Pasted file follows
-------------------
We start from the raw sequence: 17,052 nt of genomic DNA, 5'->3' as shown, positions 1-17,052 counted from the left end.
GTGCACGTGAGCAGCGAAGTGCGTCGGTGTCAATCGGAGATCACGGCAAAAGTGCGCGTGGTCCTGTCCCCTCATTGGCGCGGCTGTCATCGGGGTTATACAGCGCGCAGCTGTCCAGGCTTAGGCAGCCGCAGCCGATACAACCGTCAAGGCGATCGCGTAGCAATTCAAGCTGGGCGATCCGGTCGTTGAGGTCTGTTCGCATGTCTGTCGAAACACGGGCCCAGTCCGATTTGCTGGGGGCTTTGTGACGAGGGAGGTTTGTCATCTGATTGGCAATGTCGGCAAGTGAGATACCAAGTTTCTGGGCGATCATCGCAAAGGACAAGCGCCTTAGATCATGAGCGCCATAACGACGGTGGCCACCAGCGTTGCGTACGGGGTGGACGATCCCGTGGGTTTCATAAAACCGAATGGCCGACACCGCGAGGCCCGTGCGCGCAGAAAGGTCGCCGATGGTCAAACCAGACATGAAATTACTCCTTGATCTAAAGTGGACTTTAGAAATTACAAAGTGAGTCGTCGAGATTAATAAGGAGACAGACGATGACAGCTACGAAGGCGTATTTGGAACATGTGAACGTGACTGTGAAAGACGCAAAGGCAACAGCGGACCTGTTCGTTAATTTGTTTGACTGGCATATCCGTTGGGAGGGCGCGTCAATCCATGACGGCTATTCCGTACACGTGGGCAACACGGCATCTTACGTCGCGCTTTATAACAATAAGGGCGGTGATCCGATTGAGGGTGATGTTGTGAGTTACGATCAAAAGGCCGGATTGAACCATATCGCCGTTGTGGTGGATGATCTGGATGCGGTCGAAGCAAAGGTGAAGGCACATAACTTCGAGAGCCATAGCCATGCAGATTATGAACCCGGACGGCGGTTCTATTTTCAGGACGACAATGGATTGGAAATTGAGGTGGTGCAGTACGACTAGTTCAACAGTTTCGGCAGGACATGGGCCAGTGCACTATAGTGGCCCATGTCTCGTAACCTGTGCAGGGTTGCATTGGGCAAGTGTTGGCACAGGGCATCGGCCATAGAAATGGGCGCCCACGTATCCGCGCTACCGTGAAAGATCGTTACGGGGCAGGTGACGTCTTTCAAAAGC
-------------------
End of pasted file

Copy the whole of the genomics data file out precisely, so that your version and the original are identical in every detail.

We start from the raw sequence: 17,052 nt of genomic DNA, 5'->3' as shown, positions 1-17,052 counted from the left end.
GTGCACGTGAGCAGCGAAGTGCGTCGGTGTCAATCGGAGATCACGGCAAAAGTGCGCGTGGTCCTGTCCCCTCATTGGCGCGGCTGTCATCGGGGTTATACAGCGCGCAGCTGTCCAGGCTTAGGCAGCCGCAGCCGATACAACCGTCAAGGCGATCGCGTAGCAATTCAAGCTGGGCGATCCGGTCGTTGAGGTCTGTTCGCATGTCTGTCGAAACACGGGCCCAGTCCGATTTGCTGGGGGCTTTGTGACGAGGGAGGTTTGTCATCTGATTGGCAATGTCGGCAAGTGAGATACCAAGTTTCTGGGCGATCATCGCAAAGGACAAGCGCCTTAGATCATGAGCGCCATAACGACGGTGGCCACCAGCGTTGCGTACGGGGTGGACGATCCCGTGGGTTTCATAAAACCGAATGGCCGACACCGCGAGGCCCGTGCGCGCAGAAAGGTCGCCGATGGTCAAACCAGACATGAAATTACTCCTTGATCTAAAGTGGACTTTAGAAATTACAAAGTGAGTCGTCGAGATTAATAAGGAGACAGACGATGACAGCTACGAAGGCGTATTTGGAACATGTGAACGTGACTGTGAAAGACGCAAAGGCAACAGCGGACCTGTTCGTTAATTTGTTTGACTGGCATATCCGTTGGGAGGGCGCGTCAATCCATGACGGCTATTCCGTACACGTGGGCAACACGGCATCTTACGTCGCGCTTTATAACAATAAGGGCGGTGATCCGATTGAGGGTGATGTTGTGAGTTACGATCAAAAGGCCGGATTGAACCATATCGCCGTTGTGGTGGATGATCTGGATGCGGTCGAAGCAAAGGTGAAGGCACATAACTTCGAGAGCCATAGCCATGCAGATTATGAACCCGGACGGCGGTTCTATTTTCAGGACGACAATGGATTGGAAATTGAGGTGGTGCAGTACGACTAGTTCAACAGTTTCGGCAGGACATGGGCCAGTGCACTATAGTGGCCCATGTCTCGTAACCTGTGCAGGGTTGCATTGGGCAAGTGTTGGCACAGGGCATCGGCCATAGAAATGGGCGCCCACGTATCCGCGCTACCGTGAAAGATCGTTACGGGGCAGGTGACGTCTTTCAAAAGC